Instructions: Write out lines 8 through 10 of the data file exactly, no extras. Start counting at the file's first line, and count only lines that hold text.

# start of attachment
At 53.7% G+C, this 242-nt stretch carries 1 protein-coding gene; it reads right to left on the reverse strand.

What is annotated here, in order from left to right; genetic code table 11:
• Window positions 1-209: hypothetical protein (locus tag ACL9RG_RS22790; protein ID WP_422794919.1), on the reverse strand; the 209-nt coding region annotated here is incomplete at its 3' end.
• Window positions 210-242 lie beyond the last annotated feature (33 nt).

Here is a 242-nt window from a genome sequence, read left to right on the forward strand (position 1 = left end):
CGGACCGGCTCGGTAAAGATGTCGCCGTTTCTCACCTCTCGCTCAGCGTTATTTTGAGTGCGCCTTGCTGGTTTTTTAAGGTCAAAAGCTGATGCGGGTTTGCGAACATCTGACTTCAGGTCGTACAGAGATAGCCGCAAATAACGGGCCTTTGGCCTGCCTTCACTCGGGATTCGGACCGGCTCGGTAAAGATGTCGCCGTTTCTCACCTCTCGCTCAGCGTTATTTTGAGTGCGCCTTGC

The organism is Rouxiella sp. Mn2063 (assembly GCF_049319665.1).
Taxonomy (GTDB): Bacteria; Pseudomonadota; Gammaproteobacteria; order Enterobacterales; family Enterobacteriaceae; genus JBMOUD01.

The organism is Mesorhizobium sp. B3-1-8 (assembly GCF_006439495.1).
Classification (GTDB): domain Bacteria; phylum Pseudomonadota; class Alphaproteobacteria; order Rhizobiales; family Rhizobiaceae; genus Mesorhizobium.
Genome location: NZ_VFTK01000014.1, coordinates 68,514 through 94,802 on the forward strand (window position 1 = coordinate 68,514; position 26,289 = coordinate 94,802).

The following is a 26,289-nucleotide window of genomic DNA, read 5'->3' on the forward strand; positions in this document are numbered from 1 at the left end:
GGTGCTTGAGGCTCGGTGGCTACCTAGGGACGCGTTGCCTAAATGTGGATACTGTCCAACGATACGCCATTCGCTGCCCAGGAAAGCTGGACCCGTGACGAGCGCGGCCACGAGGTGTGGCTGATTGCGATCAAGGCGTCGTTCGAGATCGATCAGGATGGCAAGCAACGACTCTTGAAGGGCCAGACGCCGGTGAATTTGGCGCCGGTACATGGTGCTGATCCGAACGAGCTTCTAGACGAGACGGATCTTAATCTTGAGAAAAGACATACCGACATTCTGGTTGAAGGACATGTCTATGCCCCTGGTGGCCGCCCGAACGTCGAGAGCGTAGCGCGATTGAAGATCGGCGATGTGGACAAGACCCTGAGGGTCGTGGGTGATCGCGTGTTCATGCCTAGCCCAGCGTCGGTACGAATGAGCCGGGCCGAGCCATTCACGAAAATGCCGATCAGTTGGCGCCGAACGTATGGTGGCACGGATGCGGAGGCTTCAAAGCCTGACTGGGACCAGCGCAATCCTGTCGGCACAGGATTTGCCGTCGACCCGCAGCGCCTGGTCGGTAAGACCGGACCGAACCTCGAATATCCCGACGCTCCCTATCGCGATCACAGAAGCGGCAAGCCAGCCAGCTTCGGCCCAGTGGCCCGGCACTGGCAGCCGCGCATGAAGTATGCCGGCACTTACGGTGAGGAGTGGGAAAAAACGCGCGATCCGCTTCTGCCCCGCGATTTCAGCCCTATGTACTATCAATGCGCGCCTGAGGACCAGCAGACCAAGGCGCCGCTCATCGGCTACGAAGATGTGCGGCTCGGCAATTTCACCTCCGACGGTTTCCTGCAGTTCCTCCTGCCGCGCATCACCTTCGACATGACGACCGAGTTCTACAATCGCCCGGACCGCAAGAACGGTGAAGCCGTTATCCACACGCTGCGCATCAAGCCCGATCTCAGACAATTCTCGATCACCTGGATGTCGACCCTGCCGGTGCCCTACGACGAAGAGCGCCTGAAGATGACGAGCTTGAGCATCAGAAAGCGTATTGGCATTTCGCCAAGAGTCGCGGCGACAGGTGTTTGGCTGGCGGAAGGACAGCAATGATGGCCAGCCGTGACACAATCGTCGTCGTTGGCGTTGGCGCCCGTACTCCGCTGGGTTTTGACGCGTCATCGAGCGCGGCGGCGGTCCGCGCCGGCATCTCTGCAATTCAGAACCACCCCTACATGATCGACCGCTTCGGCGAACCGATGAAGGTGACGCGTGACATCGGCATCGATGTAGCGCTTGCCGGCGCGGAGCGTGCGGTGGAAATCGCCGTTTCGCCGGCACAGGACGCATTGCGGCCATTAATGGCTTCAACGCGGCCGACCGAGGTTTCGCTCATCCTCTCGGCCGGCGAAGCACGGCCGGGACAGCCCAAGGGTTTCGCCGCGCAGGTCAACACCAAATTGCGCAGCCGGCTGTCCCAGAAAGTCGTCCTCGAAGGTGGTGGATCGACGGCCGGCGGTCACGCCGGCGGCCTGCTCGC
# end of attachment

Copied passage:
Taxonomy (GTDB): Bacteria; Pseudomonadota; Gammaproteobacteria; order Enterobacterales; family Enterobacteriaceae; genus JBMOUD01.

The organism is Mesorhizobium sp. B3-1-8 (assembly GCF_006439495.1).
Classification (GTDB): domain Bacteria; phylum Pseudomonadota; class Alphaproteobacteria; order Rhizobiales; family Rhizobiaceae; genus Mesorhizobium.